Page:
• Your TrustStore would contains certificates trusted by your JVM.

  • Certificates needed by Jenkins would be stored into a single place.

  • In case of JVM update, your TrustStore would not be overridden.


For the following steps we assume the following points:

  • You have a "certX" located and available

  • This TrustStore is custom and it is created by copying the existing JVM TrustStore into a new location within JENKINS_HOME, including a new cert ("certX")

  • This TrustStore is not included yet into JENKINS_JAVA_ARGS

  • JENKINS_HOME and JAVA_HOME env variables need to be defined

1. Create a custom TrustStore from the JVM TrustStore

Once you have logged with the jenkins user:

  • For Unix:

      mkdir -p $CUSTOM_TrustStore
      cp $JAVA_HOME/jre/lib/security/cacerts $CUSTOM_TrustStore
  • For Windows:

      md  %CUSTOM_TrustStore%
      copy %JAVA_HOME%\jre\lib\security\cacerts %CUSTOM_TrustStore%
2. Import your certificate:
  • For Unix:

      $JAVA_HOME/bin/keytool -keystore $JENKINS_HOME/.cacerts/cacerts \
        -import -alias <YOUR_ALIAS_HERE> -file <YOUR_CA_FILE>
  • For Windows:

      %JAVA_HOME%\bin\keytool -keystore %JENKINS_HOME%\.cacerts\cacerts -import -alias <YOUR_ALIAS_HERE> -file <YOUR_CA_FILE>


  1. At this point, you will be asked for the TrustStore password.

  2. When prompted Trust this certificate? [no]: enter yes to confirm the key import:

3. Add the certificate to the Jenkins startup parameters:

The following JAVA properties should be added depending on your OS:

  • For Unix:$JENKINS_HOME/.cacerts/cacerts \
  • For Windows:\.cacerts\cacerts

Follow instructions on How to add Java arguments to Jenkins for your particular case.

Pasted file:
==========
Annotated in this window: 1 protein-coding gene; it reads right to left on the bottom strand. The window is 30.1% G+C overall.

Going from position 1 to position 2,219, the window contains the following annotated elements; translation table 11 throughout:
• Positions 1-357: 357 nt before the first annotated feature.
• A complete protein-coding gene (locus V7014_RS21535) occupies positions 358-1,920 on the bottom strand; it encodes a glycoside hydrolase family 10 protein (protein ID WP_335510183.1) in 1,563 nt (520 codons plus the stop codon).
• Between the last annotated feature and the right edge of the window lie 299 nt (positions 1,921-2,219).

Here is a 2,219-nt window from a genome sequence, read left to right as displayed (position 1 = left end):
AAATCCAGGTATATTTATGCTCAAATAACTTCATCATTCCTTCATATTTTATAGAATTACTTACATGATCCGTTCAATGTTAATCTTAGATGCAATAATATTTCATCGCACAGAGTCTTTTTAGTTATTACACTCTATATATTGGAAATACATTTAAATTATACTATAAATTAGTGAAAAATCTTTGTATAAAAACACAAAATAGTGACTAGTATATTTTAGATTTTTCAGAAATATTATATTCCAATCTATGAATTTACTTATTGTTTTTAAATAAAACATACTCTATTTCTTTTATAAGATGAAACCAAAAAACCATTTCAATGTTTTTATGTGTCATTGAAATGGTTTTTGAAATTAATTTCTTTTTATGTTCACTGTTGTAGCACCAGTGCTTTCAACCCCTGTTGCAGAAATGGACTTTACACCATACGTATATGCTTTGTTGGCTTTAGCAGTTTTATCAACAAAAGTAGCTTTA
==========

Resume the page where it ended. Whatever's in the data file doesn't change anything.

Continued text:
4. You must restart Jenkins for the parameters to take effect.

Import certificates in Linux OS

In some cases we also need to import the certificate in the OS to use it with tools like curl, git, etc. To import the certificate, follow the steps below based on your Linux distribution.

  • Obtain the server certificate and the certificates chain need to import (in PEM format)

  • Copy your certificates in /usr/share/ca-certificates directory

  • Update your certificates running the command sudo update-ca-certificates --fresh

sudo openssl s_client -showcerts -connect </dev/null 2>/dev/null|openssl x509 -outform PEM > /tmp/server_example_com.pem
sudo cp /tmp/server_example_com.pem /usr/share/ca-certificates/server_example_com.pem
sudo update-ca-certificates
  • Obtain the server certificate and the certificates chain need to import (in PEM format)

  • Copy your certificates in /etc/pki/ca-trust/source/anchors/

  • Update your certificates running the command sudo update-ca-trust extract

  • On RHEL6 you also have to enable the CAs sudo update-ca-trust enable

sudo openssl s_client -showcerts -connect </dev/null 2>/dev/null|openssl x509 -outform PEM > /tmp/server_example_com.pem
sudo cp /tmp/server_example_com.pem /etc/pki/ca-trust/source/anchors/server_example_com.pem
sudo update-ca-trust extract
sudo update-ca-trust enable